Summer Sings!

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Summer Sings!

Summer is my favorite season.  Although I am unable to put adequate words to the “why,” I do thrill to summer in the words of Emily Dickinson: “A something in a summer’s noon/ A depth—an Azure—a perfume/Transcending ecstasy.”My excitement over summer has much to do with gardens and dates back at least to the summer I was eight years old, when I discovered in my grandmother’s basement a battered, black-covered, musty-smelling book—repulsive really, until I opened it. The book: Frances Hodgson Burnett’s The Secret Garden. I opened. I read. I absorbed. And I was enchanted, an enchantment that has lasted.In the novel, the spoiled, sallow, skinny nine-year-old Mary Lennox discovers a desolate garden (a secret world of its own) and two friends: a robin and Dickon Sowerby. As the children restore the garden, Mary not only blossoms herself but also heals her invalid cousin Colin, both spiritually and physically.In the height of the summer, exulting in the garden’s riotous colors—poppies of all tints, hordes of roses, fair fresh leaves, buds of all hues, all dancing in the breeze; the golden sun; the lush green grass, the azure sky—the children feel a mysterious force at work, but they do not know how to name it. Colin calls it Magic and at that moment is sure that he will “live forever and ever.” Because Colin feels that he wants “to shout out something, something thankful, joyful!” the children form a circle and sing the doxology. When Mother Sowerby intrudes upon the ritual, she avows that she, too, believes in the Magic, though she calls it by another name. But what, she asks, does that matter, since people all over the world call “The Big Good Thing” by various names. The joy, not the name, is what matters to the “Joy Maker.”When I was eight, I could only have said that The Secret Garden made me feel happy, serene. Reading the book years later, I thrilled to discover that it has stood the test of time as a fine piece of Romantic literature. I began to think more deeply about why it continues to evoke joy in me. I know now that it reassures me that Eden is recoverable, literally and symbolically in gardens. The book is a source of hope, reminding me of what the poet Hopkins proclaims:  that though we have despoiled planet earth,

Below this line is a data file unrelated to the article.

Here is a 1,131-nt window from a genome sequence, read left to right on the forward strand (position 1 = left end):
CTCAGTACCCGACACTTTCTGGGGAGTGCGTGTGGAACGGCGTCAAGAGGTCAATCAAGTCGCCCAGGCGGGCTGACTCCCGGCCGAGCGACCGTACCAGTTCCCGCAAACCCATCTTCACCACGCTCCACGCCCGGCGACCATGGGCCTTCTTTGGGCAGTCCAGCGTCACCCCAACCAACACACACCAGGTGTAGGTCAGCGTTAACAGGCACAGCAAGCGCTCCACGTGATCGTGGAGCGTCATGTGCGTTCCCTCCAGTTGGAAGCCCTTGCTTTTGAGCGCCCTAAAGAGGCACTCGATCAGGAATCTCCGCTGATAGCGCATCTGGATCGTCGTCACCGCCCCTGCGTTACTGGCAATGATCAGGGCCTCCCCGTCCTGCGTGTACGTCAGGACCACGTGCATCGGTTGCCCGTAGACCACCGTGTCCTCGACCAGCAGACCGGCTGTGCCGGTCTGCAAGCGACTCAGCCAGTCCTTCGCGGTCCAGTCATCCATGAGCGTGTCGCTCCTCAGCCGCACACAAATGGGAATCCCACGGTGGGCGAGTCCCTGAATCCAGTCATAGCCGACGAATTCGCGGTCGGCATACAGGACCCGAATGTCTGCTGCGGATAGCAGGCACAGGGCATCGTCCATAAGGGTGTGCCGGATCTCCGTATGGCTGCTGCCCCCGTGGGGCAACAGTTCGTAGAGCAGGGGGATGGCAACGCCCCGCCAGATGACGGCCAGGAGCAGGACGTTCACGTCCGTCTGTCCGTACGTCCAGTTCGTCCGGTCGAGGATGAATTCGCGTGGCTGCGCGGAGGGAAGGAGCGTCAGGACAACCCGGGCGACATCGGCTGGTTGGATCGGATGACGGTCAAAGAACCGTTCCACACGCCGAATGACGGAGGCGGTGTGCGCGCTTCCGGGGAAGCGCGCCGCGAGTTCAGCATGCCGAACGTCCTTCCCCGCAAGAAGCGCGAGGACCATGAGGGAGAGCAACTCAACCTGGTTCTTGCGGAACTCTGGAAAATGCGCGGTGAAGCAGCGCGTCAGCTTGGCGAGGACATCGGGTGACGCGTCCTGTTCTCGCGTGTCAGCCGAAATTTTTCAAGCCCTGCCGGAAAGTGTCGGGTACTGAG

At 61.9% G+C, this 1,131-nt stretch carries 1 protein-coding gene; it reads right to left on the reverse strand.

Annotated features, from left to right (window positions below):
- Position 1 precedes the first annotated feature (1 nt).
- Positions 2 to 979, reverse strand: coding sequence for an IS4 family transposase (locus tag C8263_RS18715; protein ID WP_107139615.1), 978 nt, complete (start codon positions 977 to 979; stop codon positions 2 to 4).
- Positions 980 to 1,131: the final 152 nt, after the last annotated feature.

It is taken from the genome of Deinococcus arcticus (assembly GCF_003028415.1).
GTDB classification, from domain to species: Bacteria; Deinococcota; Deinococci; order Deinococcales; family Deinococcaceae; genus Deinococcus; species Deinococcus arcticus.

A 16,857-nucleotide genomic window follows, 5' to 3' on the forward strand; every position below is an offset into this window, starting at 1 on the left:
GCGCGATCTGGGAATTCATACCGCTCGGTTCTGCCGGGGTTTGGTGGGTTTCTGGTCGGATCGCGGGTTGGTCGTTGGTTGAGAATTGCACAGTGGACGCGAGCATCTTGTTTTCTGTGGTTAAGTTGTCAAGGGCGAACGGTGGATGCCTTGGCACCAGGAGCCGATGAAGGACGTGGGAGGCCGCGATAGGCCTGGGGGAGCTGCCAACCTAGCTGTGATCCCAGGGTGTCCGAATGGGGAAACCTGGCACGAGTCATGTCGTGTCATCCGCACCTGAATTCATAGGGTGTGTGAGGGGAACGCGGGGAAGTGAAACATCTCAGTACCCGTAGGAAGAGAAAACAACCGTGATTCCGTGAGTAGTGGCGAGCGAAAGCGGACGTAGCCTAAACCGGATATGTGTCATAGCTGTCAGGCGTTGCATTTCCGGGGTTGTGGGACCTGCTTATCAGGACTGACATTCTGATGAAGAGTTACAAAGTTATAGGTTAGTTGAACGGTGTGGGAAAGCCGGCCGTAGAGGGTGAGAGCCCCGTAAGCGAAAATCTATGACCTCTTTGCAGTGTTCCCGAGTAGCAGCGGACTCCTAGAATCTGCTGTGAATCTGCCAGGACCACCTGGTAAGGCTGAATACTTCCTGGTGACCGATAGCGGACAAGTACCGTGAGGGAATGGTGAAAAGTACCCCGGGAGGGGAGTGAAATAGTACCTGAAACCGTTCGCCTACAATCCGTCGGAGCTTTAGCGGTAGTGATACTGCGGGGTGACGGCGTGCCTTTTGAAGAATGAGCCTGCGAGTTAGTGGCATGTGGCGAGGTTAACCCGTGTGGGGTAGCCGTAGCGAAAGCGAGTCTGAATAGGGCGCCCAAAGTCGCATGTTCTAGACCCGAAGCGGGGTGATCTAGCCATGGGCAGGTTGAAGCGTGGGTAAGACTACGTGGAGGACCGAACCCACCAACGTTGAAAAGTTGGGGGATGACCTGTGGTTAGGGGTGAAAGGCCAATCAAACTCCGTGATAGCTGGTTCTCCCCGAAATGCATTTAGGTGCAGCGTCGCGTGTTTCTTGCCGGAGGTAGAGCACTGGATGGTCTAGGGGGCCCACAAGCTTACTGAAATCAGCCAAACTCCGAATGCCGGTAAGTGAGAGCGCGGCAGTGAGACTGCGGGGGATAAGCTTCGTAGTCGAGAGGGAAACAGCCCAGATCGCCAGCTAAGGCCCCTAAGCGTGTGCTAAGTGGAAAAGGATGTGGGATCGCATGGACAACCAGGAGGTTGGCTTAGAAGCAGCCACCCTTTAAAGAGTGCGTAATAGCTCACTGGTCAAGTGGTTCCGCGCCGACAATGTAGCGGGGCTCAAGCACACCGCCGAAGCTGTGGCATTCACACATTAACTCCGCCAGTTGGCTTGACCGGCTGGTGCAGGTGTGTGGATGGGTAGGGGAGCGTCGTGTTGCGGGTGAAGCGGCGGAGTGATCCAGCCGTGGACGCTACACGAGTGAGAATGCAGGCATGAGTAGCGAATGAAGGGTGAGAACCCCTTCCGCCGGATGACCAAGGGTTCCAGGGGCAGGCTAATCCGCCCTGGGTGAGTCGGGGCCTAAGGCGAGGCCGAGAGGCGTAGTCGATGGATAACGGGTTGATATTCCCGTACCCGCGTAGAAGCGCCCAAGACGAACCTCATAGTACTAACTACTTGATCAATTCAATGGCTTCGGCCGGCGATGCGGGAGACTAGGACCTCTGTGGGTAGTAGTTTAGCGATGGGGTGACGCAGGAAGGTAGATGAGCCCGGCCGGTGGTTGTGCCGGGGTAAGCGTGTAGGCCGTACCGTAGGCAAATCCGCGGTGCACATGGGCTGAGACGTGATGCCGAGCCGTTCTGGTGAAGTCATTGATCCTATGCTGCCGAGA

“The world is [still] charged with the grandeur of God.  It will flame out like shining from shook foil;  . . . Because the Holy Ghost over the bent  World broods with warm breast, and with ah! bright wings.”

The flaming feast of the Holy Ghost, Pentecost, ushers in summer, the season when the Spirit comes with the force of a strong, driving wind, resting upon each of us, giving us the power of utterance, promising to enliven us, to challenge us, and to give us the graces we need to face up to those challenges (Acts 2:1-11). As Peter attests, God will pour out upon everyone—even slaves, both men and women—a portion of the Spirit; then daughters as well as sons will prophesy.And the “great resplendent day” of the Lord will come (Acts 2:14-21).  Now I have a clearer understanding of why I have always loved The Secret Garden and why I experience such joy in gardens. Both the novel and vibrant gardens remind me that the Holy Spirit continues to dwell within us, that “nature is never spent;/There lives the dearest freshness deep down things” (Hopkins). Books and gardens everywhere increase my appreciation of the richness of diverse understandings of, and approaches to, God, the “Big Good Thing,” among peoples across our earth.  So, summer sings in me:

“Satisfy us with thy love when morning breaks  that we may sing for joy and be glad all our lives.”   (Psalm 90)

—Sister Sarah Smedman, OSB(Pathways, Vol 16, No. 4)


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“Listen carefully, my child, to your master's precepts, and incline the ear of your heart. Receive willingly and carry out effectively your loving father's advice, that by the labor of obedience you may return to Him from whom you had departed by the sloth of disobedience.”
–St. Benedict of Nursia, The Rule of Saint Benedict